Cal Maritime’s Training Ship Golden Bear is a floating test facility. Its ballast water management system provides certification to outside companies that remove microscopic marine organisms. Without treatment, these organisms travel between ports, invading and disrupting natural ecosystems.

The testing adheres to strict protocols mandated by the U.S. Environmental Protection Agency and the U.S. Coast Guard, including using challenge water that contains elevated concentrations of phytoplankton. This challenge water is generated in-house by adding nutrients containing nitrogen, phosphorus, and silicate to stimulate phytoplankton growth.

This partnership provided an opportunity for Cal Maritime student Hannah Foster to determine the optimal time required to achieve desired concentrations of phytoplankton, and the role nutrients play in altering phytoplankton species diversity.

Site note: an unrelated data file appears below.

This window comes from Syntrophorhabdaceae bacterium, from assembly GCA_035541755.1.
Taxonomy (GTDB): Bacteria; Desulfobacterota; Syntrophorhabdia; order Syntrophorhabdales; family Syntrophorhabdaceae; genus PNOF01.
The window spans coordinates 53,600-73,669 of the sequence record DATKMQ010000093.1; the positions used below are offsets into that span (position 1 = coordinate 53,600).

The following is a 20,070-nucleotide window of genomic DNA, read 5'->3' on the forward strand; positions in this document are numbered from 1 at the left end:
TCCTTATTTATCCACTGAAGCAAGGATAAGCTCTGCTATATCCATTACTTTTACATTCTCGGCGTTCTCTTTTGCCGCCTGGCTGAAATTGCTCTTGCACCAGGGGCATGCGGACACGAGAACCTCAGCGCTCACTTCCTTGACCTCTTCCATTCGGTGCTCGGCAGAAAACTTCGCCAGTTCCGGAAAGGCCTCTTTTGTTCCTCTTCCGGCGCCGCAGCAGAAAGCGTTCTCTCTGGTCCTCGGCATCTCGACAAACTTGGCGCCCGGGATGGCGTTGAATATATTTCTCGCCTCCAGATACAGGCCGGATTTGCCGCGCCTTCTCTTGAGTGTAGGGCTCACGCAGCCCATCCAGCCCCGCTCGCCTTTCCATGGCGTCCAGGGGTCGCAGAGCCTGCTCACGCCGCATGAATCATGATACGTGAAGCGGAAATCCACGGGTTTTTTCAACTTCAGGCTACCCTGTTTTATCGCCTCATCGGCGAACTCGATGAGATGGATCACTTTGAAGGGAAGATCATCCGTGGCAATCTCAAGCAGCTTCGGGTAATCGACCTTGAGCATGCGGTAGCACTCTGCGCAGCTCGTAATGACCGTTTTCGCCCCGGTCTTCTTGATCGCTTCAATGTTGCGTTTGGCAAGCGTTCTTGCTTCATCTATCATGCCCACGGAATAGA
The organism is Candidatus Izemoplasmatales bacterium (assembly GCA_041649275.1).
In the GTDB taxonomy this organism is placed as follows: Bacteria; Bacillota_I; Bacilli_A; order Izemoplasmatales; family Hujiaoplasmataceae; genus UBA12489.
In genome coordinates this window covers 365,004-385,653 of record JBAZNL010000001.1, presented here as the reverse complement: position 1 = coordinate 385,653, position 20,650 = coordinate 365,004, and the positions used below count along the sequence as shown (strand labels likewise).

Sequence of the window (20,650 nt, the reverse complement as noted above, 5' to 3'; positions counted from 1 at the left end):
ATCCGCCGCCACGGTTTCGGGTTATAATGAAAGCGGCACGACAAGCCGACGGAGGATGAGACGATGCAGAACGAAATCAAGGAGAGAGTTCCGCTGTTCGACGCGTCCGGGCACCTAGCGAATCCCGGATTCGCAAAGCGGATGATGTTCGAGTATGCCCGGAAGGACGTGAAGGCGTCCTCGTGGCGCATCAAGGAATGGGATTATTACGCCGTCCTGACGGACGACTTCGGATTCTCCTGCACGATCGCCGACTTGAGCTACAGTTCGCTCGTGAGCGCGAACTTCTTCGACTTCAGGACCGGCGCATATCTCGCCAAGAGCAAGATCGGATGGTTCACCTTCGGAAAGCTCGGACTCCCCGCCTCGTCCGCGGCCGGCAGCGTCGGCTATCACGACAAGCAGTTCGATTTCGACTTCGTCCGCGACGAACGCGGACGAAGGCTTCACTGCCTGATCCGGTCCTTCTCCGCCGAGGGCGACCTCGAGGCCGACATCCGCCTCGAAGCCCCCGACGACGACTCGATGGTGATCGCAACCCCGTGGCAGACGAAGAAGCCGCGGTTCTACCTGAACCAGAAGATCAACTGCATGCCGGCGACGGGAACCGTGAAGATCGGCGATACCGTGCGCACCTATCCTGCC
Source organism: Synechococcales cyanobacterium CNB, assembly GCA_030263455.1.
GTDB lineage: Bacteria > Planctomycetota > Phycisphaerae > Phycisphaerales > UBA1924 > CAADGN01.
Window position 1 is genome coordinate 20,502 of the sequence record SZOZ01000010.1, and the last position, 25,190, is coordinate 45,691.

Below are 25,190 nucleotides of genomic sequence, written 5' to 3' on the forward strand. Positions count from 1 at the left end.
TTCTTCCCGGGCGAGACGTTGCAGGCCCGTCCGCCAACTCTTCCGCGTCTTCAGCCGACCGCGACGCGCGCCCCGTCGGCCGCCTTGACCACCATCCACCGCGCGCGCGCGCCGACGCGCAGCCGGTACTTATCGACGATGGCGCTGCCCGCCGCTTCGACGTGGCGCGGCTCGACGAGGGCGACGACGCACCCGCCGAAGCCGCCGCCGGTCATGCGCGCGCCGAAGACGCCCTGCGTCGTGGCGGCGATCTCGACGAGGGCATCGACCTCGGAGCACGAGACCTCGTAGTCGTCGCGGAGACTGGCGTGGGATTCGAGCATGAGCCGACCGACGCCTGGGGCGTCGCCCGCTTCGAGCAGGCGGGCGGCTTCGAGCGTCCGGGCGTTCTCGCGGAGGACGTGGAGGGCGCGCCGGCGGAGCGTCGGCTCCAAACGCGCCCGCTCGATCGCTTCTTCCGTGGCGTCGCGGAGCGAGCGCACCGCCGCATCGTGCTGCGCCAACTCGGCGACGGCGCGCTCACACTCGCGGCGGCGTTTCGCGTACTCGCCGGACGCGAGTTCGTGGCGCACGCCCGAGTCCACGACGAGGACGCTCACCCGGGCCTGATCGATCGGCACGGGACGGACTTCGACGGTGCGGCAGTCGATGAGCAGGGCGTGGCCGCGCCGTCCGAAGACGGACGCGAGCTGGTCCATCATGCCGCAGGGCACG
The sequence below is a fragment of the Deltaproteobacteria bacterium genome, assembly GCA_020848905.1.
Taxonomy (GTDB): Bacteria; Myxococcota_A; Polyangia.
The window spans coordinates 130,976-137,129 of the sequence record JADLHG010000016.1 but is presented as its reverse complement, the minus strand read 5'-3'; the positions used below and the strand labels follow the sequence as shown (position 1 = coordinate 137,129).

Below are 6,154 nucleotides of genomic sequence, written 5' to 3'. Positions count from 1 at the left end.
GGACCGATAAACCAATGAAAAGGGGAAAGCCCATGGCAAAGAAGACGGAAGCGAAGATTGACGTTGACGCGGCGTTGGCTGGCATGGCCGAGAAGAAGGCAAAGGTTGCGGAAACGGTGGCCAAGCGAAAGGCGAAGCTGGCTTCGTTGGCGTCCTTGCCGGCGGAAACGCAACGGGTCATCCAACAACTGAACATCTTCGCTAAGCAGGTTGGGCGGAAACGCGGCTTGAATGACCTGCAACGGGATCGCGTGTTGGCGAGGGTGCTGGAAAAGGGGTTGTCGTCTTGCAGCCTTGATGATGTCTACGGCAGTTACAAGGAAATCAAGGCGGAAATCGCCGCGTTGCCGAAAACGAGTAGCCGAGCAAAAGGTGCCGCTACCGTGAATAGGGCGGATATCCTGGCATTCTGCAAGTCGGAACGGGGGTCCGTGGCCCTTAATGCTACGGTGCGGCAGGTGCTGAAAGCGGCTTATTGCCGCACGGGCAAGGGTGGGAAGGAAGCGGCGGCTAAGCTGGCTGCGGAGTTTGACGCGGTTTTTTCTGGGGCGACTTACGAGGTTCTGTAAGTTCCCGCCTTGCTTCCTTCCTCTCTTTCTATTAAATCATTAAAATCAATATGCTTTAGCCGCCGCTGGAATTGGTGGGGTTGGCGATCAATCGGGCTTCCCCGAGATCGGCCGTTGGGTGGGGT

“Hannah’s project allows us to better understand how the indigenous phytoplankton population grows in our incubator tubs with added nutrients and little else,” says Richard Muller, the facility’s engineering operations manager. “Hannah has been very enthusiastic in her work and has learned how to use engineering and scientific instrumentation normally unavailable to students.”

The student-led project is funded through the CSU Council on Ocean Affairs, Science and Technology Undergraduate Research Support Program.